Chris Coleman admits he was "disappointed" in Callum McManaman after the winger saw red in the 3-1 defeat to Reading.
McManaman was given his marching orders three minutes into added-on time at the end of the first half for a second bookable offence after inexplicably putting the ball in the Reading net with his hand at the back post following an Adam Matthews cross.
His moment of madness cost Sunderland dear and Coleman admits his side never recovered from the psychological blow.
Sunderland, down to ten men for the duration of the second half, fell behind to David Edwards' 53rd minute goal before Modou Barrow struck twice in three minutes to seal the win.
Lewis Grabban scored his 11th of the season from the penalty spot 15 minutes from time but it was merely a consolation as Sunderland extended their winless streak at home to 21 games.
"I was a little bit disappointed with Callum," said Coleman.
"I thought he was going to head it. On the re-run there was contact from behind, I don't know whether his hand went up or he was going up with his hand anyway.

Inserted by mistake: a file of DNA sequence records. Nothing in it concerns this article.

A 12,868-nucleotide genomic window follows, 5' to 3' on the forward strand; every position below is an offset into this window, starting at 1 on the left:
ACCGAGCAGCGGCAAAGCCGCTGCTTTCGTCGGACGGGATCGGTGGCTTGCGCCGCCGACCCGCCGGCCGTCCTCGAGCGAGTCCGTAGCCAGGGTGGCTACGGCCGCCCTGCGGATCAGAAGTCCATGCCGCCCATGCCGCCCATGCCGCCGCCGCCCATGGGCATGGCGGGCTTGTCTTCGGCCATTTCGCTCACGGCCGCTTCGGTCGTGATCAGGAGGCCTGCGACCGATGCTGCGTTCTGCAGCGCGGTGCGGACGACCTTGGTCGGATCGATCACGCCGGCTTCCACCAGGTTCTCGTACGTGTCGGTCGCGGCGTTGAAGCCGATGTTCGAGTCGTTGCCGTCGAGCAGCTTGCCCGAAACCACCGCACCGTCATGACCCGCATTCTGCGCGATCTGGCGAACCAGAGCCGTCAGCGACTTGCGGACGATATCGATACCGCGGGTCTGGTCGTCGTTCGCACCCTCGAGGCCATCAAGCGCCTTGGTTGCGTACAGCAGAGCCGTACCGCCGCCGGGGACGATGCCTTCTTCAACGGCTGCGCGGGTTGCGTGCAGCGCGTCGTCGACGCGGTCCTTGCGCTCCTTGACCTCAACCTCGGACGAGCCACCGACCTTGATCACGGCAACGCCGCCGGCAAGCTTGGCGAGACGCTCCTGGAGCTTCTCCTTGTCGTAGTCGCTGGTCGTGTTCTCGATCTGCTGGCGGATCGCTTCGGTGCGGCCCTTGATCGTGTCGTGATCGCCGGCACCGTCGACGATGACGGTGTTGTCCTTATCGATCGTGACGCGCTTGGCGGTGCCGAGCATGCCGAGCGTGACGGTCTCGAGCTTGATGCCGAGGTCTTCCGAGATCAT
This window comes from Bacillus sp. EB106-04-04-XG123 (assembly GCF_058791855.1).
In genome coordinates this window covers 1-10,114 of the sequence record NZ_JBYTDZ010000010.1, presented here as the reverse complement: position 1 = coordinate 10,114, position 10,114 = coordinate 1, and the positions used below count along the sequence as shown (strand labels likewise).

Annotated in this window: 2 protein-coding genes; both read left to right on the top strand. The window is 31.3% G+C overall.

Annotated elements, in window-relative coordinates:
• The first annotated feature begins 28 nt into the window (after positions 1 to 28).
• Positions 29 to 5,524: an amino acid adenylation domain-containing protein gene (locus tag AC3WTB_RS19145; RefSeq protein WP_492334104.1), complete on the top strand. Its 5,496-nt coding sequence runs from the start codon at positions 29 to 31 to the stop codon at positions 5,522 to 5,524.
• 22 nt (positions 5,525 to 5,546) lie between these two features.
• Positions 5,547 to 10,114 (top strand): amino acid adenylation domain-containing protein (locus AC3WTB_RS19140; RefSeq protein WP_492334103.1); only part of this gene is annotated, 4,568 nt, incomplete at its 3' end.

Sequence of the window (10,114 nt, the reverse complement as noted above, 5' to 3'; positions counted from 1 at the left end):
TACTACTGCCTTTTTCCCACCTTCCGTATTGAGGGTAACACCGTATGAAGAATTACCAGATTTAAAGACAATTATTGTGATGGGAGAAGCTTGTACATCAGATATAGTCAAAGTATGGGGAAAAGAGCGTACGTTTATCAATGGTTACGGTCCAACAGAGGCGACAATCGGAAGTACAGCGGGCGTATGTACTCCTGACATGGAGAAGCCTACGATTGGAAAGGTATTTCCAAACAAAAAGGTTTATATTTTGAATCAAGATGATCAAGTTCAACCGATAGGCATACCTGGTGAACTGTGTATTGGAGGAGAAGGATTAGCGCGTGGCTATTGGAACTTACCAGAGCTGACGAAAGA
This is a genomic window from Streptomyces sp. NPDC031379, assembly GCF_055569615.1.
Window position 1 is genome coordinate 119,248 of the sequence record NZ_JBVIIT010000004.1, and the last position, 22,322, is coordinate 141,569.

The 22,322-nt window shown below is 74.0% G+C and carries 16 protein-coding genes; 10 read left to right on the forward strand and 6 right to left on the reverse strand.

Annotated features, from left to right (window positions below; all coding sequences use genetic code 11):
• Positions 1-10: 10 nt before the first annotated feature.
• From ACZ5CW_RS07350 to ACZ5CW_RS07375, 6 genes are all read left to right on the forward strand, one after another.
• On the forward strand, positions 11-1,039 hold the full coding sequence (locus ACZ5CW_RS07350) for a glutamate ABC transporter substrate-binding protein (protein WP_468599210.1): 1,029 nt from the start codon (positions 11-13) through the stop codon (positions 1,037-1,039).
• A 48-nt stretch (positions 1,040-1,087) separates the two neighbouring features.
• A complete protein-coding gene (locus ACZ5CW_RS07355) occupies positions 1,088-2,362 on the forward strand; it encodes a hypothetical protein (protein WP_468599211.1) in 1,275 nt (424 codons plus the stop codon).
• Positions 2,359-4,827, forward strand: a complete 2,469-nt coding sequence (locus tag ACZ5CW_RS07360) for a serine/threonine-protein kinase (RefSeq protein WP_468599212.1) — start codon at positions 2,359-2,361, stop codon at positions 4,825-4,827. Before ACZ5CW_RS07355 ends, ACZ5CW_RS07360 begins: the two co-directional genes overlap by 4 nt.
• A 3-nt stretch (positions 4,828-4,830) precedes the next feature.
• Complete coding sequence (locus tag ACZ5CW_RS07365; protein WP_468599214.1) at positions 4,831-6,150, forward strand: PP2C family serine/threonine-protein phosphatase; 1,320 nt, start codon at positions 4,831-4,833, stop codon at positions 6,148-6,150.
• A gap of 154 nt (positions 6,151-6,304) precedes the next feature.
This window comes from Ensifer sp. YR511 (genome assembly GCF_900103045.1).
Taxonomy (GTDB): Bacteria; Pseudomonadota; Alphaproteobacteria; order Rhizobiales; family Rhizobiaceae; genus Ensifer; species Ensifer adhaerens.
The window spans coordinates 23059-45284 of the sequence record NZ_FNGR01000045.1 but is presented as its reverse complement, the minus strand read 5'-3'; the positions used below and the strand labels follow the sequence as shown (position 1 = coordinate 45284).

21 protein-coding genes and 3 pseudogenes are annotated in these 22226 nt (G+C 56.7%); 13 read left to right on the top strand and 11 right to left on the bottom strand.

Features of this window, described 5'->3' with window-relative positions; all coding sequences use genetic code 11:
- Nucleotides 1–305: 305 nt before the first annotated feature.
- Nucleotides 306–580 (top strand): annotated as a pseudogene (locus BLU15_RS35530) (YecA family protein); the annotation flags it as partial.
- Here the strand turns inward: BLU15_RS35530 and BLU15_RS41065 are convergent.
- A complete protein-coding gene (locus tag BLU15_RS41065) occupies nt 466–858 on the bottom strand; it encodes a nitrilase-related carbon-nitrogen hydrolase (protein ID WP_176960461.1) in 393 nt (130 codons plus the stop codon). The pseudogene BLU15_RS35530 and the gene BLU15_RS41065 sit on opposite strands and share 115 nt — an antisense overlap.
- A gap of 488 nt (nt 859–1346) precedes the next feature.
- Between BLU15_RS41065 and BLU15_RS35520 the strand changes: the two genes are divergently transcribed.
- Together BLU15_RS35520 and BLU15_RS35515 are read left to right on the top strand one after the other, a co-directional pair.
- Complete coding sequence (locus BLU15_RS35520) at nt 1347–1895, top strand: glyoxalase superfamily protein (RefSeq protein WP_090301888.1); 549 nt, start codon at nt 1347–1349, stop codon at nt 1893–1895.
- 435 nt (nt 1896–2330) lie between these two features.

"It is hard to see. It is tough for the referee not to if he thinks it is a deliberate handball.
"From thinking we have scored, to then being seconds later down to ten men that was a killer for us psychologically and we never got back from it."
McManaman will now serve a one match ban and miss the trip to league leaders Wolves in the Championship next weekend.
This was Coleman's first home game in charge since taking over from Simon Grayson but the Black Cats were unable to build on the 2-0 win over Burton Albion last weekend.
"Last week was very positive, this week, it is a kick back down into the gutter and we have to deal with that," added the Black Cats boss.
"Between now and the end of the season there are still a lot of games and opportunities here but every game that goes by here when we don't get a magical three points it grows and grows.
"We are the only ones that can stop that and do better. Today that moment when we got Callum sent off was a big moment, a big shift and it cost us."